No-one has ever lost a gunfight because they had too many rounds of ammo in their gun. But plenty of people have lost out because they didn’t have enough. Don’t let that happen to you.
Getting your rounds closely on target is essential, but so too is being able to do so in a speedy manner.
Any time you visit a range for some practice, you probably notice two types of shooters.
One type has tiny bulls-eye targets way down range at the 25 yard line or somewhere similarly distant, and are taking very slow deliberate aimed shots at the target – and often hitting dead center with truly impressive accuracy.
These types of people are generally considered to be ‘competition shooters’.
Then there are other people who are shooting at big silhouette targets up really close – no more than 10 to 20 ft. And if you watch carefully, you might notice that some of them are either shooting as fast as the range rules will allow them to shoot, or they are shooting from ‘strange’ positions. Off-handed, strange stances and positions, and so on. Their rounds may land all around the target, but they seem pleased about that, even though the target shooters look at them with derision.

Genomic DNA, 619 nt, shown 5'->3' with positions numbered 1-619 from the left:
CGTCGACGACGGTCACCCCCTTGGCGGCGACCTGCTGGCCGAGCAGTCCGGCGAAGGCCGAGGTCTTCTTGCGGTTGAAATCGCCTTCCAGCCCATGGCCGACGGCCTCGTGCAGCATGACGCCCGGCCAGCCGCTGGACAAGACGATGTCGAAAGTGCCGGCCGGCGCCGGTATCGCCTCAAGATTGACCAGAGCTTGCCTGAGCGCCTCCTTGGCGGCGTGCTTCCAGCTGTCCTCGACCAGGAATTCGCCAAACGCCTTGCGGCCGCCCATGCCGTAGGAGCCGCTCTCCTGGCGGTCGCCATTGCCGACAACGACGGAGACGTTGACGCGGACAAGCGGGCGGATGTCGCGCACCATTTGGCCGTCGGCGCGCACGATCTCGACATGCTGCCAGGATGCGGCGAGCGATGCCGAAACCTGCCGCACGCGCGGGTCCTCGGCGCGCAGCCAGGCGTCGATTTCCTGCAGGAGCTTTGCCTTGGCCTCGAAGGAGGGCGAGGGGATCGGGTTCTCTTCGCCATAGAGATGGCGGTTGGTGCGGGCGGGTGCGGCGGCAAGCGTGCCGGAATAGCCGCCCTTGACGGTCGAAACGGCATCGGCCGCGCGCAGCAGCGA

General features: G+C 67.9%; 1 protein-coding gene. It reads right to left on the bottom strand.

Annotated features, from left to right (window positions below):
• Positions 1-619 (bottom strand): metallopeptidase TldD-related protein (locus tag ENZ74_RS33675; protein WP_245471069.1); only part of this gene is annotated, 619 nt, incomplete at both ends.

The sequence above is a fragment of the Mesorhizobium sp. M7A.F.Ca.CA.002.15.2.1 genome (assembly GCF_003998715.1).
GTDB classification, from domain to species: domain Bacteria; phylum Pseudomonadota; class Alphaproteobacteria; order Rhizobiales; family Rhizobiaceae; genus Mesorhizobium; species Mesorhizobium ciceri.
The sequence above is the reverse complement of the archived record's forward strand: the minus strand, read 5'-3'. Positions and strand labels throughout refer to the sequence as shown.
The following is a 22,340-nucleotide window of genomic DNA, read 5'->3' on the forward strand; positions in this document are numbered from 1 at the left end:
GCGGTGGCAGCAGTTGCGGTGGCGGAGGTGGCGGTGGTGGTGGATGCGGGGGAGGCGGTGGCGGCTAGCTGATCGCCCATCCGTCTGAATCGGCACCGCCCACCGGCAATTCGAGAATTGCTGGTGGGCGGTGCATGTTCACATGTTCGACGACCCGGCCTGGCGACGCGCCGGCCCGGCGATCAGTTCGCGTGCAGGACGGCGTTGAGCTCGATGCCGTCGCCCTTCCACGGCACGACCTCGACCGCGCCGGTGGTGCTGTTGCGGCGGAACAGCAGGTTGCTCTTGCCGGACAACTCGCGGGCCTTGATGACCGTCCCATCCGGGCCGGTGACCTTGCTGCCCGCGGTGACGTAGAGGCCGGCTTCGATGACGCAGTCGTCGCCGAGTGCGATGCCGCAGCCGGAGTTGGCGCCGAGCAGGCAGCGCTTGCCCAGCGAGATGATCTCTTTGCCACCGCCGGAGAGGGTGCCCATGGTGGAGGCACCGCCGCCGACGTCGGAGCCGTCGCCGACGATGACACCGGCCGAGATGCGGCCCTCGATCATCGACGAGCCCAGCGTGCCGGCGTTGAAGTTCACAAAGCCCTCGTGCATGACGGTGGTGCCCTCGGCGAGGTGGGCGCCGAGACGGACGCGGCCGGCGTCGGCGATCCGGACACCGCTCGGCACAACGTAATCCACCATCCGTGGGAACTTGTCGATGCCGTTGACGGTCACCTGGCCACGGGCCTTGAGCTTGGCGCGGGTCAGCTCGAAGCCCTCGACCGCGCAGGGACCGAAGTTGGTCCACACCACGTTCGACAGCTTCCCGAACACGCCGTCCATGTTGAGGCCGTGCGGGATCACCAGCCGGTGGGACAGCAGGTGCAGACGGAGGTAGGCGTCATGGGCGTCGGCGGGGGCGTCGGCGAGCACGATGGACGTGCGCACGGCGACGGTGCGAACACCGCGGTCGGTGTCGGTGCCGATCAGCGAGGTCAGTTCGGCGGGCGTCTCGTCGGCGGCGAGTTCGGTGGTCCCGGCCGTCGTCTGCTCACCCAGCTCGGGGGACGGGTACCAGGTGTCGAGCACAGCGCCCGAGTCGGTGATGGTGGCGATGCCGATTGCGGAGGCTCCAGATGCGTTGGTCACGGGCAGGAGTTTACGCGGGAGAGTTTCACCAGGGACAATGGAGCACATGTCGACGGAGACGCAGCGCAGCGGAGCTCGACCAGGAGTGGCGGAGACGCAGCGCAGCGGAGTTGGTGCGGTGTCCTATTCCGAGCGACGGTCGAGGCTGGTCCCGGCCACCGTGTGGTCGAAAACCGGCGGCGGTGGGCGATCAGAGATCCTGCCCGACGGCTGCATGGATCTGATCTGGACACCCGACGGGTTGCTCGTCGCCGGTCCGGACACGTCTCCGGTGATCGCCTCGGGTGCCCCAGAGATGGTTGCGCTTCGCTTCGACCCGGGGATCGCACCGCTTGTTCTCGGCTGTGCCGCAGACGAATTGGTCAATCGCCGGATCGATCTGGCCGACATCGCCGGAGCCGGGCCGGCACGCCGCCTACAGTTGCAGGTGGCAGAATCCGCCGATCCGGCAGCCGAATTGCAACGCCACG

These types of people are generally considered to be ‘combat shooters’.
Which is the better approach for you when training to be able to respond to a self-defense situation that calls for the use of deadly force?
Somehow, many people seem to think that being a combat shooter is a more ‘macho’ (or simply a more fun) thing to be, and it also has the benefit of allowing a person to shoot relatively poorly and not be embarrassed.
Now, we’re all in favor of having fun and enjoying our practice and our training, but for it to be of value, it also needs to give us real-world skills we can benefit from.
Some people have a mental picture of a concealed carry gun only being used when a bad guy is standing straight on to you, and at ‘bad breath’ distance. In such a case you’ll draw your pistol from wherever it was concealed, and probably start shooting as soon as the pistol has cleared its concealment/holster, and rapidly fire multiple unsighted shots into the center of mass of the bad guy. Your shots may be plus or minus a foot in accuracy, but it won’t matter so much at that range. This is the main type of scenario the combat shooter trains for.
Other people have a mental picture of a hostage situation where they’ll need to draw their concealed weapon and take out a bad guy sheltering behind a hostage, with only a thin sliver of the bad guy visible, and the risk that a missed shot will hit/kill the hostage instead. In such a case, accuracy becomes essential. This is closer to the type of scenario a target shooter trains for.
While both these scenarios are possible, there are also many other scenarios in the middle between these two extremes. Indeed, don’t just take our word for it – have a look at the video of this self-defense shootout, where an armed citizen fired between four and six shots, and registered perhaps two hits, neither of which stopped the two attackers (although for sure, it did cause them to run away!).